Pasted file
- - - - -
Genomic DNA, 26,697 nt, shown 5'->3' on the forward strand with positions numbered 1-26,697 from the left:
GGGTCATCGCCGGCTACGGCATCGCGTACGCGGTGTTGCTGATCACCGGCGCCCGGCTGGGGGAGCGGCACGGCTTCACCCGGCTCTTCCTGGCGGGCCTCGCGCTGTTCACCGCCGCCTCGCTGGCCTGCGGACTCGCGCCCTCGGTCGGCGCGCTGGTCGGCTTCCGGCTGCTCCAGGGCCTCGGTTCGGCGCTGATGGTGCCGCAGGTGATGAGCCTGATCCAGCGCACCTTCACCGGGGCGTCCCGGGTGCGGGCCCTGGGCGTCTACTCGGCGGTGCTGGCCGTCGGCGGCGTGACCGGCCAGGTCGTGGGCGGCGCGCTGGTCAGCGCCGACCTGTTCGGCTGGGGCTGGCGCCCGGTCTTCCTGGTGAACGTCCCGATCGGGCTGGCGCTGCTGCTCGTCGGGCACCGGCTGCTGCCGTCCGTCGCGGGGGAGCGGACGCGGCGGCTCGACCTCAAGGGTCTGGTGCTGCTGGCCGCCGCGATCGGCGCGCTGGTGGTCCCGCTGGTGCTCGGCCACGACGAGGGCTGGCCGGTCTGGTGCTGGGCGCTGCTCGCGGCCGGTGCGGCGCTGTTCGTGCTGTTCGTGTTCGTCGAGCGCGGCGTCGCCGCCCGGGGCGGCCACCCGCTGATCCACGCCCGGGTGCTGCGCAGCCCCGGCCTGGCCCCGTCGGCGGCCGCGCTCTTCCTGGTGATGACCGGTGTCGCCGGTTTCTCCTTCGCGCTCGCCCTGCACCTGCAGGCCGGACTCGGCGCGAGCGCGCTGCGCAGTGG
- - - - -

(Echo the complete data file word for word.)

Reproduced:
Genomic DNA, 26,697 nt, shown 5'->3' on the forward strand with positions numbered 1-26,697 from the left:
GGGTCATCGCCGGCTACGGCATCGCGTACGCGGTGTTGCTGATCACCGGCGCCCGGCTGGGGGAGCGGCACGGCTTCACCCGGCTCTTCCTGGCGGGCCTCGCGCTGTTCACCGCCGCCTCGCTGGCCTGCGGACTCGCGCCCTCGGTCGGCGCGCTGGTCGGCTTCCGGCTGCTCCAGGGCCTCGGTTCGGCGCTGATGGTGCCGCAGGTGATGAGCCTGATCCAGCGCACCTTCACCGGGGCGTCCCGGGTGCGGGCCCTGGGCGTCTACTCGGCGGTGCTGGCCGTCGGCGGCGTGACCGGCCAGGTCGTGGGCGGCGCGCTGGTCAGCGCCGACCTGTTCGGCTGGGGCTGGCGCCCGGTCTTCCTGGTGAACGTCCCGATCGGGCTGGCGCTGCTGCTCGTCGGGCACCGGCTGCTGCCGTCCGTCGCGGGGGAGCGGACGCGGCGGCTCGACCTCAAGGGTCTGGTGCTGCTGGCCGCCGCGATCGGCGCGCTGGTGGTCCCGCTGGTGCTCGGCCACGACGAGGGCTGGCCGGTCTGGTGCTGGGCGCTGCTCGCGGCCGGTGCGGCGCTGTTCGTGCTGTTCGTGTTCGTCGAGCGCGGCGTCGCCGCCCGGGGCGGCCACCCGCTGATCCACGCCCGGGTGCTGCGCAGCCCCGGCCTGGCCCCGTCGGCGGCCGCGCTCTTCCTGGTGATGACCGGTGTCGCCGGTTTCTCCTTCGCGCTCGCCCTGCACCTGCAGGCCGGACTCGGCGCGAGCGCGCTGCGCAGTGG